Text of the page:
Working from home is retaining its popularity even as health concerns recede. Hitting the road in recreational vehicles also surged during the last couple of years, and it continues to trend. Combining these two lifestyles is now more possible than ever, with fast internet connectivity available across the country. Arizona is well equipped to provide for this new generation of digital RV nomads in motorhomes.

Health concerns are minimized on vacations spent only with close friends or family, which triggered a rise in the sales of motorhomes, campers and caravans. And more campgrounds are being built — over 15,000 new RV sites were added this winter nationwide, and existing ones are being expanded. For anyone who earns money working online, they frequently offer WiFi and a range of features to make the lifestyle comfortable.

READ ALSO: 15 must-see places for an Arizona road trip

Arizona’s long-standing reputation as a snowbird destination means it is already well set up for anyone who works online from their RV. They can do this at one of the many campsites that offer WiFi or using mobile hotspots on a cellular network. In addition, there is now satellite internet — for a few hundred dollars spent on hardware and a subscription, this can give you access even in remote Arizonan locations.

Urban Arizona Gives Online RVers Great Internet

Metro Phoenix campgrounds offer RVers reasonable costs and a wide range of features, a recent study of the best U.S. destinations for RVing shows. The great majority provide hook ups for electric, water and sewerage and also allow pets. In addition, swimming pools are a common feature — and you might get a game of shuffleboard! The top-ranked Valley of the Sun destinations in the study are Mesa (29th) — where the average internet speed is 480 Kbps — and Apache Junction (39th), with several dozen campgrounds each.

However, Tucson beats them for all-round RVing friendliness, scoring 11th place in the analysis. The internet is super-fast at 482 Kbps — almost nowhere else was found to have a higher average speed — and WiFi is available in around three quarters of the campsites. Again, there are usually hook ups for all the necessary utilities and pets are allowed, plus around two thirds of the campgrounds have pull-thru parking for the convenience of customers.

Smaller Arizona Hot Spots Welcome Digital Nomads

RVing digital workers should also check out Yuma, which scored 12th position in the study. It has dozens of campsites, so they can easily find the features they need. Any clients needing to work online can take advantage of the WiFi that around half the campgrounds provide and an above-average local internet speed of 298 Kbps.

Smaller Arizonan cities punch above their weight at attracting the RV community. Lake Havasu City has very high air quality along with an average internet speed of 316 Kbps, earning it a 25th place in the study. Quartzsite has a huge number of campgrounds for RVs while nearby Salome’s campsites offer comforts such as swimming pools and cable TV — both places scored top-50 positions.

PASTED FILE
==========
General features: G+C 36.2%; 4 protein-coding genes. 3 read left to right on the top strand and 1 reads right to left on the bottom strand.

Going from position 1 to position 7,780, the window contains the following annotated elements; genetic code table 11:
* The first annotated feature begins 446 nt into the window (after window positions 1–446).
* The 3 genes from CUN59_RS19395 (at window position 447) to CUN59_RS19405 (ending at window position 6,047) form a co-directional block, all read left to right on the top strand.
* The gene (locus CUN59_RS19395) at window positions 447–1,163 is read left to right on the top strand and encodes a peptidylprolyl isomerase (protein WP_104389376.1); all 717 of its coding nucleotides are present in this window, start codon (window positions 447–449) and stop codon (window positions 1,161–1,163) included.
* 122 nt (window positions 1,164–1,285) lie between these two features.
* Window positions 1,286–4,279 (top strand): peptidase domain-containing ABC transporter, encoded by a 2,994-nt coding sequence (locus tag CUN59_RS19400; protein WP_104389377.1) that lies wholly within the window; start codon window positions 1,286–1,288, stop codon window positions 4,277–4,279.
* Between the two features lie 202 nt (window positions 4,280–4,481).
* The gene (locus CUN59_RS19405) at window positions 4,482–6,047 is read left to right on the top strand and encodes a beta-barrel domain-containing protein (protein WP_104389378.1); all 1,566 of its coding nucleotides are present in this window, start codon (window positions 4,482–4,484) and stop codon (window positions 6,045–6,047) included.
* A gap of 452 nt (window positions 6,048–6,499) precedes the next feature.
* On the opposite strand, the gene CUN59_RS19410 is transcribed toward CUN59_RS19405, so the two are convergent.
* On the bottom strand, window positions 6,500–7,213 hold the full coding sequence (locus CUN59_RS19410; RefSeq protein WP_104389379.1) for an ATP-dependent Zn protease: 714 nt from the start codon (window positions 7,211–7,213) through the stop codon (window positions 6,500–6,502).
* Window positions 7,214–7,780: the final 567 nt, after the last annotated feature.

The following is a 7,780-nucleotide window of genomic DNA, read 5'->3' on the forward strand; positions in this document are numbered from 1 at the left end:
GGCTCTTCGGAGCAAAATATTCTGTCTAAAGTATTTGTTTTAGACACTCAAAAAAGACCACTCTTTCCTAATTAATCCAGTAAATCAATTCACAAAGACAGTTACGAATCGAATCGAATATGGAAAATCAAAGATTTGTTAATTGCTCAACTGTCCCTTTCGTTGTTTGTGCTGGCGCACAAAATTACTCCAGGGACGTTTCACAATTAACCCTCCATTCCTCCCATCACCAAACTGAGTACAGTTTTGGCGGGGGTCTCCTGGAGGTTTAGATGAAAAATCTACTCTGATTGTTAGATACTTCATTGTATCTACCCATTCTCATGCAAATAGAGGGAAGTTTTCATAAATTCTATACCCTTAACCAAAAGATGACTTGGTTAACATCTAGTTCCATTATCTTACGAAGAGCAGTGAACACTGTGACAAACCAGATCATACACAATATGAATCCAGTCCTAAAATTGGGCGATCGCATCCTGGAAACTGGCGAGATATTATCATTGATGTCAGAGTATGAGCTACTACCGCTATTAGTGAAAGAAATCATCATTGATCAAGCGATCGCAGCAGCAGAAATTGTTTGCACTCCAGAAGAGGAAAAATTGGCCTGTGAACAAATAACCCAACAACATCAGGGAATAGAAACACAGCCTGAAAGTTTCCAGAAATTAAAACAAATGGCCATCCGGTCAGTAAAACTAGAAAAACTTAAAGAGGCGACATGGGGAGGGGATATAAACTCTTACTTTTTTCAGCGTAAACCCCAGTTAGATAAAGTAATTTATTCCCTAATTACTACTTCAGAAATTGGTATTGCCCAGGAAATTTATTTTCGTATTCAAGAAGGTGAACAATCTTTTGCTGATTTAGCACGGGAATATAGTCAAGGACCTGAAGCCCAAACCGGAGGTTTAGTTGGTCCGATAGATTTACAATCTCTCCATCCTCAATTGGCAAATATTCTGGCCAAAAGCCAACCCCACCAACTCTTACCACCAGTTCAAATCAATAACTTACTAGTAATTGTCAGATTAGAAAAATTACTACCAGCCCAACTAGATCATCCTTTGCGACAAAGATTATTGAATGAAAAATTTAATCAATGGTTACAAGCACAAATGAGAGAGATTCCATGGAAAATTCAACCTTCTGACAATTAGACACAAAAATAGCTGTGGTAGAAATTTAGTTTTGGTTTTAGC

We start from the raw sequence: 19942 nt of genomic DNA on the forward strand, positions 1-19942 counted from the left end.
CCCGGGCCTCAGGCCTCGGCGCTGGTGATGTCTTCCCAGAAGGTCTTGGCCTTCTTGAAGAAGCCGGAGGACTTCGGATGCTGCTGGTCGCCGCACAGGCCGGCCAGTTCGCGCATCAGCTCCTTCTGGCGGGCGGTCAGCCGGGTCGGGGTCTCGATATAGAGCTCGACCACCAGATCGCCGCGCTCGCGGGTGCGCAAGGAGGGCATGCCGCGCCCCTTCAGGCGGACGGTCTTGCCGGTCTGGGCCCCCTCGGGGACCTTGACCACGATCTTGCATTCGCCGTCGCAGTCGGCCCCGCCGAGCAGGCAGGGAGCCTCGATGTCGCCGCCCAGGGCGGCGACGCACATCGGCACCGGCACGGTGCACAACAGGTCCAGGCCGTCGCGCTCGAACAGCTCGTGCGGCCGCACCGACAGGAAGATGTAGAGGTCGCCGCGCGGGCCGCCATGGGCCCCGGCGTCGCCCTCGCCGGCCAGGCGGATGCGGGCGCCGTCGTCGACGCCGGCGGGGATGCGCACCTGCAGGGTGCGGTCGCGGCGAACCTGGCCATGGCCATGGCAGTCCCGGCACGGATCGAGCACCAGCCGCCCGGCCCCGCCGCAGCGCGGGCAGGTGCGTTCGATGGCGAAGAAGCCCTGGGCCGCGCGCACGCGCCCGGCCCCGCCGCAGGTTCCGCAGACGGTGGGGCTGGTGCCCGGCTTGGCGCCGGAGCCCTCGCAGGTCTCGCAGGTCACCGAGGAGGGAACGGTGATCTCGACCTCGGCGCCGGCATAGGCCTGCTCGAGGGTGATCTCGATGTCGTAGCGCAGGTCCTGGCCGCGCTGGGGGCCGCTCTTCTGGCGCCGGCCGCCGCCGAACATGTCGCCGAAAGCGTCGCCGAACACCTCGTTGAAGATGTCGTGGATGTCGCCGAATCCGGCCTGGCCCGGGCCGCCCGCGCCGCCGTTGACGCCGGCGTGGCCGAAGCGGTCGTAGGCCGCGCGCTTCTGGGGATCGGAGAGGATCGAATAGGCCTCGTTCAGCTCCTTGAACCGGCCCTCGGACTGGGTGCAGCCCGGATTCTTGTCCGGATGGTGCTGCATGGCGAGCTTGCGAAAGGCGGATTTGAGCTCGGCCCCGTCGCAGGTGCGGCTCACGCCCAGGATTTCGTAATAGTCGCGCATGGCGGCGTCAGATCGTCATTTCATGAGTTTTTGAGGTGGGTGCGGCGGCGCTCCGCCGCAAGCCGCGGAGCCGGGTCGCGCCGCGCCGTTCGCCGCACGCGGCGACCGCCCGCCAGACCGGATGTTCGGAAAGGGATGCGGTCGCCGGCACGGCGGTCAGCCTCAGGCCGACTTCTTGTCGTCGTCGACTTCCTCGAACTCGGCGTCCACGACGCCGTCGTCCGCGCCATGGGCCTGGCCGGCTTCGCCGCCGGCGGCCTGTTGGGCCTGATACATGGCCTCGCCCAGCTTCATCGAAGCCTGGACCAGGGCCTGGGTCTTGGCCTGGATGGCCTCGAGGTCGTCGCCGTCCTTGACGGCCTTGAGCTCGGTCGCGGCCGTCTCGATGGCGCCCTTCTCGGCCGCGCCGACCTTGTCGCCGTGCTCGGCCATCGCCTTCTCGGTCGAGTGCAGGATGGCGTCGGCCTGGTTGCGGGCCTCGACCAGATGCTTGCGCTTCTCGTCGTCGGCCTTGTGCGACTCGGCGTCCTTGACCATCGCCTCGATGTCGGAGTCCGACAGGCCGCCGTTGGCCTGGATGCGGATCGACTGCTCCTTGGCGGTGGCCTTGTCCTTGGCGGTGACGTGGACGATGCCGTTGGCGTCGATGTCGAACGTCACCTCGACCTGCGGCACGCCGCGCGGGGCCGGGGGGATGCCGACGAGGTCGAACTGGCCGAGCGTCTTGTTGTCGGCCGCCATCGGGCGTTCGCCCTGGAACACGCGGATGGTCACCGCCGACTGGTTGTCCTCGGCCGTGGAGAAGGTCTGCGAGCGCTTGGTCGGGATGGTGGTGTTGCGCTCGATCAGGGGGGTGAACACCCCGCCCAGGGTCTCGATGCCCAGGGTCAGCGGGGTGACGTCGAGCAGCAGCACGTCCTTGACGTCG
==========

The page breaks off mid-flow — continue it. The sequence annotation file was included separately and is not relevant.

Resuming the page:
Casa Grande gets a ranking of 22, winning out with a dozen or so campgrounds that all provide hookups for water, electric and sewerage, plus they allow pets, and a high proportion of them offer swimming pools. Locals know it is more than a dormitory town, and visiting RVers would enjoy the golf courses, family activities, museums and the Picacho Peak State Park.

What Arizona-Bound RVers Need to Know

To be efficient, mobile online workers are advised not to move too often. Any digital nomad RVer who wishes to stay in Arizona longer than a few weeks in winter can make life more comfortable by renting a storage unit. For instance, there are more than a dozen Casa Grande self storage facilities, where RVers can put extra stuff like golf clubs, bikes and hiking gear so their motorhomes don’t get cluttered and they can enjoy their downtime.

Newcomers to Arizona should prepare themselves for a range of weather. While the winters are hardly the USA’s coldest, there can be snow and temperatures that require putting a coat on. Any RVers staying more than a season will need clothing of several types, and the mountains and deserts require different gear. This is another case where renting a nearby storage unit can free up precious living space in the RV.

Arizona offers a great deal for digital nomad RVers, giving them what they need to work and play. Smaller cities often come up with the goods, giving access to both nature and city life plus a range of RV camping options, making them also suitable for longer stays. And Arizonans could get to know their home state better by hopping into an RV rather than paying rent, carrying out their online work there and never straying too far from their physical offices and friends.